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Many Minds

Apr 27, 2022

Your friend is in a bit of distress. They’ve just been dunked in a pool, and they can’t pull themselves out. You’re looking on as they’re paddling furiously, trying to hold onto the pool’s ledge. Fortunately, there’s a way to save your friend, to give them an escape route. The thing is, there’s also something else vying for your attention at the moment: a chunk of chocolate. So what do you do? Do you first nab the chocolate and then free your friend?

Turns out that most rats in this position—that’s right, rats—will first free their friend and then go for the chocolate. This is one of many studies that have raised profound questions about whether animals are moral beings, about whether they are capable of things like care and empathy. Such studies are doing more than raising questions about animal morality, though; they’re also reshaping our understanding of what animal minds are capable of.

My guests today are not one but two philosophers: Dr. Kristin Andrews, Professor of Philosophy at York University in Toronto and Dr. Susana Monsó, Assistant Professor in the Department of Logic, History, and Philosophy of Science at UNED in Spain. Both Susana and Kristin have emerged as central figures in the new conversations and debates that springing about animal minds and animal morality.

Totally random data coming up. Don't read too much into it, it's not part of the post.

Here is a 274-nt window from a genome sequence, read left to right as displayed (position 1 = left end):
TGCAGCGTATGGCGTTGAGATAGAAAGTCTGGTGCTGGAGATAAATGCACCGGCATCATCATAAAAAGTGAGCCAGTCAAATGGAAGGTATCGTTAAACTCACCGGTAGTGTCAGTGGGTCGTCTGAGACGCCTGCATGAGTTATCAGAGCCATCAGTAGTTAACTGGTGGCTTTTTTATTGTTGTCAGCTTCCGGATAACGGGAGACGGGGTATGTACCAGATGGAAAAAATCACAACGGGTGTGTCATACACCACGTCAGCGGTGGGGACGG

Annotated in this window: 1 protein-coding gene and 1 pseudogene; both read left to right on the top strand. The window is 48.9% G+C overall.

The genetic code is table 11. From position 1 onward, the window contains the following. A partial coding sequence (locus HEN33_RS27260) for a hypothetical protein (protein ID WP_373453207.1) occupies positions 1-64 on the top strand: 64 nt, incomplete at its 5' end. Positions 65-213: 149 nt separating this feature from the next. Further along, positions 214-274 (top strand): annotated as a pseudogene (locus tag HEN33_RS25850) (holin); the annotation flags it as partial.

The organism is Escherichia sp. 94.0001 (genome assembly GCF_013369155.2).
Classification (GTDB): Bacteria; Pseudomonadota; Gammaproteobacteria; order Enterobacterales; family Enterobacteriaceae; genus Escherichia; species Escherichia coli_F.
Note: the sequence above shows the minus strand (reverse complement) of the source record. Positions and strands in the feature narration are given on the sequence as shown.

We cover a lot of ground in this episode. We talk about rats and empathy. We discuss the role of philosophy in the crossdisciplinary study of animal cognition. We talk about Kristin’s most recent book, which is a critical consideration of how scientists are trained to study animals, and Susana’s book, which is an extended investigation into animals’ understandings of death. We zoom in on the “animal morality debate”—about whether animals should be considered moral beings. We consider how touch might inform the debate and social norms and morality are deeply enmeshed than you may realize. As we navigate these lofty ideas, we also touch on the use of thermography to study emotions in marmosets, planning in orangutans, tongue-biting in orcas, and playing dead in possums.

This is basically a double episode. It features two amazing guests. It takes on two big topics—the study of animal minds in general and the animal morality debate in particular. It’s also a tad longer than our usual fare, but I promised its packed with useful frameworks, provocative findings, and a bunch of open questions. I think it also picks up steam as we go—so be sure to stick with it, through to the second half.

Alright folks, as always, thanks so much for listening. And be sure to send us your guest and topic ideas, your glowing reviews, and your crotchety comments. You can reach us on Twitter or by email at

Now for my conversation with Dr. Susana Monsó and Dr. Kristin Andrews. Enjoy!


A transcript of this episode is available here.


Notes and links

5:00 – An essay by Dr. Andrews & Dr. Monsó in Aeon magazine, about how rats deserve ethical protections.

7:30 – A popular article about findings that vervet monkeys socially learn food preferences. The original research paper is here.

9:10 – A popular article on the findings that rats can learn to play hide-and-seek.